Opinions expressed on these pages were the views of the writers and did not necessarily reflect the views and opinions of the American Mathematical Society.
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Tag Archives: K12 mathematics
Putting Sums back into Summer
by Scott Taylor Colby College Waterville, ME Every math teacher hears the “What’s it good for?” complaint. Even elementary students want to know what math is good for. But children, especially those who are at risk of not succeeding academically, … Continue reading
Posted in Active Learning in Mathematics Series 2015, Education Policy, Faculty Experiences, K12 Education, Mathematics Education Research, Mathematics teacher preparation, Outreach, Summer Programs
Tagged active learning, community, culture, education, growth mindset, K12 mathematics, mathematical thinking, Mathematics Education, mindset, outreach, problem solving
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Access To Epidemic Modeling
Kurt Kreith and Alvin Mendle, University of California, Davis Covid19 has left teachers seeking topics that are both engaging and lend themselves to online instruction. As a guiding force for the measures that have reshaped our lives, epidemic modeling stands … Continue reading
Posted in Active Learning in Mathematics Series 2015, Classroom Practices, Curriculum, K12 Education, Mathematics Education Research
Tagged active learning, Curriculum, education, epidemiology, K12 mathematics, mathematical modeling, Mathematics Education
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In Memoriam N. N. Konstantinov
by Mark Saul This summer marks the thirtieth year since the end of the Soviet Union. It also marks the passing of one of the great figures of Russian mathematical culture, Nicholas Nikolayevich Konstantinov. This note concerns both events, but … Continue reading
Posted in Communication, History of mathematics education, K12 Education, Mathematics Education Research, Outreach
Tagged community, culture, education, history of mathematics, K12 mathematics, Mathematics Education
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Mathematics as Logic
by Mark Saul Maybe it is obvious, but it is something I’ve come to appreciate only after years of experience: mathematics is logic driven, and teaching and learning mathematics is centered on teaching and learning logic. I find this to … Continue reading
Happy New Year(?)
Mark Saul, Editor Mathematics and mathematicians rarely make press. So it was a bit sweet, but mostly bitter, to read in the New Yorker of the deaths of John Conway, Ronald Graham, and Freeman Dyson, three great losses to our profession. … Continue reading
MATH ON THE BORDER: Working with unaccompanied migrant children in Federal custody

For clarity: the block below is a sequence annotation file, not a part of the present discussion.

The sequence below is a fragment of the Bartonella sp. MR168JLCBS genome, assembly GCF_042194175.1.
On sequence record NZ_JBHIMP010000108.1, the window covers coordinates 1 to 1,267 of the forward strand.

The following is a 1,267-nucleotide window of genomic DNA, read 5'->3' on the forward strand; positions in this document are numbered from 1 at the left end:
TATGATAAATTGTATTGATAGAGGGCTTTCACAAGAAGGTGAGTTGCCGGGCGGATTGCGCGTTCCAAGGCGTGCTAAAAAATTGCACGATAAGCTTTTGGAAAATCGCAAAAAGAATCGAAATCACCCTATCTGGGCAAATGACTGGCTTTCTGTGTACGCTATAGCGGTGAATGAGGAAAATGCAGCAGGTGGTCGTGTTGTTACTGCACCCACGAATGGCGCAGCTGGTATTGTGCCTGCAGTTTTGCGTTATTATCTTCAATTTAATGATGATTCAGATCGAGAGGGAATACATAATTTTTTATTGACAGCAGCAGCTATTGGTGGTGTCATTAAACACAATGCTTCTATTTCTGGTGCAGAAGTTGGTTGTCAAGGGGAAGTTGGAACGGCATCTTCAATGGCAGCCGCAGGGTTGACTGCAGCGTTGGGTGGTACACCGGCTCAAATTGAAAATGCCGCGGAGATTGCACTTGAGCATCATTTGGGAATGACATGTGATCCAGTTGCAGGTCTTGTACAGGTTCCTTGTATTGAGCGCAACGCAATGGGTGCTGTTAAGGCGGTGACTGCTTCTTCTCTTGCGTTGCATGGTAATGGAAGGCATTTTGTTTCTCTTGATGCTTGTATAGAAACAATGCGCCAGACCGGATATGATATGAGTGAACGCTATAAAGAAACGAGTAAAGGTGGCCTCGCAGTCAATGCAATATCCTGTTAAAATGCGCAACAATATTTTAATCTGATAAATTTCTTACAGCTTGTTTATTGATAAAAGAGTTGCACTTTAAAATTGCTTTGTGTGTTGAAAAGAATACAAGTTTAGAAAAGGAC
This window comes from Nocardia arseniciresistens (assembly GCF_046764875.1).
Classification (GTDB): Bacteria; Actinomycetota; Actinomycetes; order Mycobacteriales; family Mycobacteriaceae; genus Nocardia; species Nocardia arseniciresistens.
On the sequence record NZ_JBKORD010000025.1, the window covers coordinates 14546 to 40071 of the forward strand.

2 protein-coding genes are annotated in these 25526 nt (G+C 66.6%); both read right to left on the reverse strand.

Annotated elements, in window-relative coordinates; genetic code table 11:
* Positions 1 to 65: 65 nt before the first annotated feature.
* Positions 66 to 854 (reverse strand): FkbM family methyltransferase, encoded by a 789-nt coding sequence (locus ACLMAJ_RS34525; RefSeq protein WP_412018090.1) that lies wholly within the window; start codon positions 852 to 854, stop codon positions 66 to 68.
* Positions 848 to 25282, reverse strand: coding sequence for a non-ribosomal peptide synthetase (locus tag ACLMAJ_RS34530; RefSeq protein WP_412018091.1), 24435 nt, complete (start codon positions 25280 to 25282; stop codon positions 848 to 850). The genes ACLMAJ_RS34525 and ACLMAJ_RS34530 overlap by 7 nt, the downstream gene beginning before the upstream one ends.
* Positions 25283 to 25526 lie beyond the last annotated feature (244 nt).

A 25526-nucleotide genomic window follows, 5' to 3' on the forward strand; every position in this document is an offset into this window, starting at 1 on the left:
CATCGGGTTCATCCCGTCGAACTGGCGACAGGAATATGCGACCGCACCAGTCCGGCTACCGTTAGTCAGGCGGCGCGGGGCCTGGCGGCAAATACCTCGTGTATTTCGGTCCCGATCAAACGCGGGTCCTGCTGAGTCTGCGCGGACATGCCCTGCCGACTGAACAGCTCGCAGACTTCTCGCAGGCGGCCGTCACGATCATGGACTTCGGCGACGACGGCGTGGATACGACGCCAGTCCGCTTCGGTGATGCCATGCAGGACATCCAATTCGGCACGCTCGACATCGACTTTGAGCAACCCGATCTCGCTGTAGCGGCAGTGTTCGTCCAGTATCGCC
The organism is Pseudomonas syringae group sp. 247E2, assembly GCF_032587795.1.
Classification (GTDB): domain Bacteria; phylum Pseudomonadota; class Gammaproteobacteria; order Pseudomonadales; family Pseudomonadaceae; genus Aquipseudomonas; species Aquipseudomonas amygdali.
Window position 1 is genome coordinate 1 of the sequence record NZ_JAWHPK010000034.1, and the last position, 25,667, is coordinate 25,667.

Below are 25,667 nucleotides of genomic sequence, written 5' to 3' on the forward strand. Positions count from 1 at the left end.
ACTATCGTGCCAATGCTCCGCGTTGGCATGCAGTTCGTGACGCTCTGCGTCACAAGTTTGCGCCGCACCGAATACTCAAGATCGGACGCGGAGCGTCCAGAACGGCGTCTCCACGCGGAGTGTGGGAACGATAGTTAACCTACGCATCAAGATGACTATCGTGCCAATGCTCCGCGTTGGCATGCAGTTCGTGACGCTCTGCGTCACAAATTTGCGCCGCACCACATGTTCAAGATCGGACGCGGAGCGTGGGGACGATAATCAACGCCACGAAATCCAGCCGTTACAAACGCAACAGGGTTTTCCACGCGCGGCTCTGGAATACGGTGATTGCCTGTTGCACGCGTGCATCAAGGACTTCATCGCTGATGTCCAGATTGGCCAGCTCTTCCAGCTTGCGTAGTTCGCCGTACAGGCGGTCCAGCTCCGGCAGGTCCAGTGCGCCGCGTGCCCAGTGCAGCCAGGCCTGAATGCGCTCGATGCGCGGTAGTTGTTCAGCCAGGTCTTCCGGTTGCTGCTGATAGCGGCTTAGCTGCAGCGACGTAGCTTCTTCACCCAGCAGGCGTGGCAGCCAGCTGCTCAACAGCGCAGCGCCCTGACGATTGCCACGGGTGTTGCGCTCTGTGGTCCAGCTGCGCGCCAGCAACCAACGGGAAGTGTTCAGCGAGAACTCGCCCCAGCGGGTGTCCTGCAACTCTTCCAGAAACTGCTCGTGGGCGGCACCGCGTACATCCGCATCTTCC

The events recounted here happened in January 2020. The program described has been suspended during the COVID crisis. Perhaps there will be no need for it when the crisis is over. Nadia looked at me with big brown eyes and … Continue reading
Posted in Active Learning in Mathematics Series 2015, Communication, Faculty Experiences, Influence of race and gender, K12 Education, Mathematics Education Research, Prison
Tagged culture, diversity, education, Immigrant minors, K12 mathematics, Mathematics Education, outreach
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THE ZOOM ROOM: Vignette and Reflections About Online Teaching
Mark Saul A child’s insight “I know how to find out how many divisors a number has. You factor it into primes….” Alejandro was with a virtual group of four enthusiastic ten year olds, in the midst of exploring a … Continue reading
Posted in Active Learning in Mathematics Series 2015, Classroom Practices, Communication, Faculty Experiences, K12 Education, Mathematics Education Research, Online Education, Outreach, Student Experiences
Tagged active learning, community, diversity, K12 mathematics, mathematical practices, mathematical thinking, problem solving, productive struggle
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Writing Good Questions for the Internet Era
Jeff Suzuki CUNY Brooklyn The forced conversion to distance learning in Spring 2020 caught most of us offguard. One of the biggest problems we face is the existence of free or freemium online calculators that show all steps required to … Continue reading
Two More Teaching Vignettes
For this month’s blog post, I offer two more vignettes from my classroom experience. My intention, as in the last column, is to communicate what I think of as the essence of teaching, which is the emotional—not just intellectual—bond between … Continue reading
MATHEMATICS: GATEKEEPER OR GATEWAY?
Some recent writers on mathematics education have been talking about mathematics as a field enjoying ’unearned privilege’ as a ‘gatekeeper’ in our society. The more I think about it, the less sense this makes. For some writers, the reference may … Continue reading